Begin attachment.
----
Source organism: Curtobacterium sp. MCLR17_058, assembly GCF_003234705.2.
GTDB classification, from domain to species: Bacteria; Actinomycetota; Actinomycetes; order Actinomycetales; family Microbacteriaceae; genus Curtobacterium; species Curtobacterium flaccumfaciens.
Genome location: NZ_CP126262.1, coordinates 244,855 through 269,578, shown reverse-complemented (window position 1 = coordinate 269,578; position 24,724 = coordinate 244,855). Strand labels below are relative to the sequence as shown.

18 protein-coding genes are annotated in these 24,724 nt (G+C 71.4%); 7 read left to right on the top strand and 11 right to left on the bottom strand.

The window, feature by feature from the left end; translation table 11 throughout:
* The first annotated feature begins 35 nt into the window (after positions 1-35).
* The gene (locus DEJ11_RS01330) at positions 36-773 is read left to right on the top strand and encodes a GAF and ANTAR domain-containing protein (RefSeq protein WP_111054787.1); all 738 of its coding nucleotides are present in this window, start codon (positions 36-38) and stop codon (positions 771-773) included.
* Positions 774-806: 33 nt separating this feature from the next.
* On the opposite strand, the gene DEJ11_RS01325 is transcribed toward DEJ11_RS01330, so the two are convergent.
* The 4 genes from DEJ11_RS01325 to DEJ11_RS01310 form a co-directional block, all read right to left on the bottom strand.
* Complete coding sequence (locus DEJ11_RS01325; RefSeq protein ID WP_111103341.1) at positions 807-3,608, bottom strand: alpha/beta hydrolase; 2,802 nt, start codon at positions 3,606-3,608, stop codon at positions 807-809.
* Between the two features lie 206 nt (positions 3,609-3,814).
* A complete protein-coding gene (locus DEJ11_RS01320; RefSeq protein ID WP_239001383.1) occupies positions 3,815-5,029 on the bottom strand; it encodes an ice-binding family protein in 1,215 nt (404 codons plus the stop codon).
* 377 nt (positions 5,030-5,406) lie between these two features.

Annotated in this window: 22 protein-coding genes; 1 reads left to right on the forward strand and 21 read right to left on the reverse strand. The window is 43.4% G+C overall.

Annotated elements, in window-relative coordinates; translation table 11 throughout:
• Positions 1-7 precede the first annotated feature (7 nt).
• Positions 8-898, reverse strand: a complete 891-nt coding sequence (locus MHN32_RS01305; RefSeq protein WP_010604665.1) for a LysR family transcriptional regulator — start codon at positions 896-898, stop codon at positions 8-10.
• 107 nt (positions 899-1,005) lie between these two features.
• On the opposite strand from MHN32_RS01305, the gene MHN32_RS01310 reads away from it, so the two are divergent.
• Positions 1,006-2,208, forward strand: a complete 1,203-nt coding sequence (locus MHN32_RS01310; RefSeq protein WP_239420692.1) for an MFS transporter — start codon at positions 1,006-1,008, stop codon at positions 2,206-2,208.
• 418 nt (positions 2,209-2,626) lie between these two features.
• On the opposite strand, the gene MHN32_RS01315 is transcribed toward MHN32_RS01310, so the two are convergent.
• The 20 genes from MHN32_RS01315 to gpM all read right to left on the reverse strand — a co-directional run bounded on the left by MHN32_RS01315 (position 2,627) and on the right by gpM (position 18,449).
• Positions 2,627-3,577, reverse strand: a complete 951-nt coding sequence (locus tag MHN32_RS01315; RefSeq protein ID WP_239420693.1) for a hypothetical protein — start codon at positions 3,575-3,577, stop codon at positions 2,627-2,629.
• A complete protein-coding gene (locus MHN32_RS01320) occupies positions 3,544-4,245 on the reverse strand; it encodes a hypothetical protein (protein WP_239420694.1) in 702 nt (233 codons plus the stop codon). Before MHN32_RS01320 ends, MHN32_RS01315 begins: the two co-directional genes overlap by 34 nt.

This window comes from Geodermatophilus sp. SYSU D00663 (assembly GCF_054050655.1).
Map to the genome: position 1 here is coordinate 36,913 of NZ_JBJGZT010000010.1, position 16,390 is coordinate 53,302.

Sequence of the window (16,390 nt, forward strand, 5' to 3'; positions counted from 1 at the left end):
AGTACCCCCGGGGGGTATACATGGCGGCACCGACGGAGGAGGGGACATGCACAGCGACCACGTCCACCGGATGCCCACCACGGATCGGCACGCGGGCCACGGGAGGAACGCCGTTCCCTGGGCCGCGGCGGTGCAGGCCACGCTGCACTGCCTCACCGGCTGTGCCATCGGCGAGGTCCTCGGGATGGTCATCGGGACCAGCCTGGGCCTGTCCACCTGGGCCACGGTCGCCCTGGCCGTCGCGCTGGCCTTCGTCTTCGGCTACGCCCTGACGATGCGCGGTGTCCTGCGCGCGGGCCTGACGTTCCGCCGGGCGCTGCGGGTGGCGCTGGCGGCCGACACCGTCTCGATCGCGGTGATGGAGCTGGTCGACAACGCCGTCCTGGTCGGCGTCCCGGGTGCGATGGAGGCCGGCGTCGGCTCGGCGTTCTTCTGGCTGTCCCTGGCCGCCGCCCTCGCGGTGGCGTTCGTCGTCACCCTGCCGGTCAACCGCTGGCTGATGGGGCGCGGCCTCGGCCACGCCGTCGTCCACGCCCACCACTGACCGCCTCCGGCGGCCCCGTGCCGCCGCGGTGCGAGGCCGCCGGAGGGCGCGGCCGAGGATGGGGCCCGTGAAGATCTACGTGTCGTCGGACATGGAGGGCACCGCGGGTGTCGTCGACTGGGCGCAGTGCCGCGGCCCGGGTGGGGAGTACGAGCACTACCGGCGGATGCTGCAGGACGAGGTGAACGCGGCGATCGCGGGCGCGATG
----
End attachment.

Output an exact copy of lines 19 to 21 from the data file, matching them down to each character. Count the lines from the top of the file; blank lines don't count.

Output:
• 107 nt (positions 899-1,005) lie between these two features.
• On the opposite strand from MHN32_RS01305, the gene MHN32_RS01310 reads away from it, so the two are divergent.
• Positions 1,006-2,208, forward strand: a complete 1,203-nt coding sequence (locus MHN32_RS01310; RefSeq protein WP_239420692.1) for an MFS transporter — start codon at positions 1,006-1,008, stop codon at positions 2,206-2,208.